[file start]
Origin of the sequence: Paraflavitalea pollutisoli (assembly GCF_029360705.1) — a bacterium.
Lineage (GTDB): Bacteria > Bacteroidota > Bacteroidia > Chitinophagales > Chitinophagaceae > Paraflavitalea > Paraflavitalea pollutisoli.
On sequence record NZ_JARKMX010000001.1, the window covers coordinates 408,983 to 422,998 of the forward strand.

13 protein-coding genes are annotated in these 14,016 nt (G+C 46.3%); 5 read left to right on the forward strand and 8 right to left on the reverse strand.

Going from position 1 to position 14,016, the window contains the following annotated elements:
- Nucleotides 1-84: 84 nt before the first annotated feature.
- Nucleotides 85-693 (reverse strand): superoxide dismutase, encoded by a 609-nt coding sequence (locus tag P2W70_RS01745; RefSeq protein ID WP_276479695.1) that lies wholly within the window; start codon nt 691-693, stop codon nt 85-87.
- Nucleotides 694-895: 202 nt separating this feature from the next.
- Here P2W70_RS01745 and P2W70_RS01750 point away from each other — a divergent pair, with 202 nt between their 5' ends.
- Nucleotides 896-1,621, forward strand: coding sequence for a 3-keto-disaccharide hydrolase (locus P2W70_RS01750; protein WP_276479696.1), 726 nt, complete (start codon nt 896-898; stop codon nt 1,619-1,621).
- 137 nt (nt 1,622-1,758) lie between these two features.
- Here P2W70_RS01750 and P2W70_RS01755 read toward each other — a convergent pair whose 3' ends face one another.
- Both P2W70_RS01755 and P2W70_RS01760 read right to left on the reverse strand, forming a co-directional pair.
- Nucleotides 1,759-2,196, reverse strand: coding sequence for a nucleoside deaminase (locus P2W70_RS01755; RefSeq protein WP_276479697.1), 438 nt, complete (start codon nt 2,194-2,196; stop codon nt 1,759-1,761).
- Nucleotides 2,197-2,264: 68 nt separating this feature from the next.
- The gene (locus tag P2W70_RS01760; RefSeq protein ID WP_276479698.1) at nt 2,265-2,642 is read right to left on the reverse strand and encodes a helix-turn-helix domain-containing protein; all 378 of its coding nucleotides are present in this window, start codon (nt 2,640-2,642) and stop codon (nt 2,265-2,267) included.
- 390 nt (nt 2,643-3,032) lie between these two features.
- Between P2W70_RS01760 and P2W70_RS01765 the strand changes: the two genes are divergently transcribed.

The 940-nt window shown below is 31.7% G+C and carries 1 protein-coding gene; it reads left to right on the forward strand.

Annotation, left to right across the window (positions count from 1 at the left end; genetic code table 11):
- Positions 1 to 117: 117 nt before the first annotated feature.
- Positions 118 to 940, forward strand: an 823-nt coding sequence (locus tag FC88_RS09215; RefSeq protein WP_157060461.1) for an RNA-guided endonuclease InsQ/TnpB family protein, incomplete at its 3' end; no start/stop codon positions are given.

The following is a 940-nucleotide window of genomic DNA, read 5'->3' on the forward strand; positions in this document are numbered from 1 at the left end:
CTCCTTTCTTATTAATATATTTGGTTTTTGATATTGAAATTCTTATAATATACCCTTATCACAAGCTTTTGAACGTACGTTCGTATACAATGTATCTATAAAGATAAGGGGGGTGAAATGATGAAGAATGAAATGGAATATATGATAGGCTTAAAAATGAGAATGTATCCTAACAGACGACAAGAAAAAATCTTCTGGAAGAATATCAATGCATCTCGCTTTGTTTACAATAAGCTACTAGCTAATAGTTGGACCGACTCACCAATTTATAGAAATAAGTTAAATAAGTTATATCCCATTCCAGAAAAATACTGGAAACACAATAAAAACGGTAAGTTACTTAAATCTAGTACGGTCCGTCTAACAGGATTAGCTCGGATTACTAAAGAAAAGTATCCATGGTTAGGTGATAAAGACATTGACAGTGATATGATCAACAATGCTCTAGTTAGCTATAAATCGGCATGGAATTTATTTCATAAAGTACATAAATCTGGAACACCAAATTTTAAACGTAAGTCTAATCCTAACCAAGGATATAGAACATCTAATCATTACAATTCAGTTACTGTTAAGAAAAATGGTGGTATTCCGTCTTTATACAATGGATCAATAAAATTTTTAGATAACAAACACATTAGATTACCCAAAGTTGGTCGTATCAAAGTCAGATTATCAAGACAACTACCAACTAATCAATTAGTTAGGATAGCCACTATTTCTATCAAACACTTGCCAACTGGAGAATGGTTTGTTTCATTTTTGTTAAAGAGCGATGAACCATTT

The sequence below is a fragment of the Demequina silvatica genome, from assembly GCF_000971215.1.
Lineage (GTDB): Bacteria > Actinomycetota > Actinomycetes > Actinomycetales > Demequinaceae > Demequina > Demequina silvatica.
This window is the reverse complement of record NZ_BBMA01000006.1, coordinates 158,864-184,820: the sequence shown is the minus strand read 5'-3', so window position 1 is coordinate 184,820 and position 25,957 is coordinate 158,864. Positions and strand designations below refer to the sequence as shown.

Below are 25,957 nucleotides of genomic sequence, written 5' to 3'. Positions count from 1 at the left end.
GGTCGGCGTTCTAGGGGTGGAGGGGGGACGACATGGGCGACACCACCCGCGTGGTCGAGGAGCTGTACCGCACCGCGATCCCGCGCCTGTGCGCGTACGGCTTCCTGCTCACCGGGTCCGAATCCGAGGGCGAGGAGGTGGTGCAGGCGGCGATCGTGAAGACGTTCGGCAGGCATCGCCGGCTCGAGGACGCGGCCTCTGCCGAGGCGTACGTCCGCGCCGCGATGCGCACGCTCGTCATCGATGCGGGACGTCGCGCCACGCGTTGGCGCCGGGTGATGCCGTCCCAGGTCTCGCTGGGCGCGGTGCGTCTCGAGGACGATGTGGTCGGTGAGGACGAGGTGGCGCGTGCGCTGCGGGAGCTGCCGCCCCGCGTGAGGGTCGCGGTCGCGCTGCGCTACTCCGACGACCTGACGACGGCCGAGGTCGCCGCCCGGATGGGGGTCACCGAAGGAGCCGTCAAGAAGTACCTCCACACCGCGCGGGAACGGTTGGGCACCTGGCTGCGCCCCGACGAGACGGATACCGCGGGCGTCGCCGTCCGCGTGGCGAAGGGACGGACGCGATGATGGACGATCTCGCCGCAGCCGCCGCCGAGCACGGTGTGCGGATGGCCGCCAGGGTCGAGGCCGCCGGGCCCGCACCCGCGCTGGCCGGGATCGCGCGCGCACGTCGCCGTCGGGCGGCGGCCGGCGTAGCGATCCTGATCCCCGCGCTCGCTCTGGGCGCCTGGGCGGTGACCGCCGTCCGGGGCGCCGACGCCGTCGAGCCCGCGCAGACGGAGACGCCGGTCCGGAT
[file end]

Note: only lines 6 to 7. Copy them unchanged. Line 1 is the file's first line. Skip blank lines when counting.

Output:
- Nucleotides 1-84: 84 nt before the first annotated feature.
- Nucleotides 85-693 (reverse strand): superoxide dismutase, encoded by a 609-nt coding sequence (locus tag P2W70_RS01745; RefSeq protein ID WP_276479695.1) that lies wholly within the window; start codon nt 691-693, stop codon nt 85-87.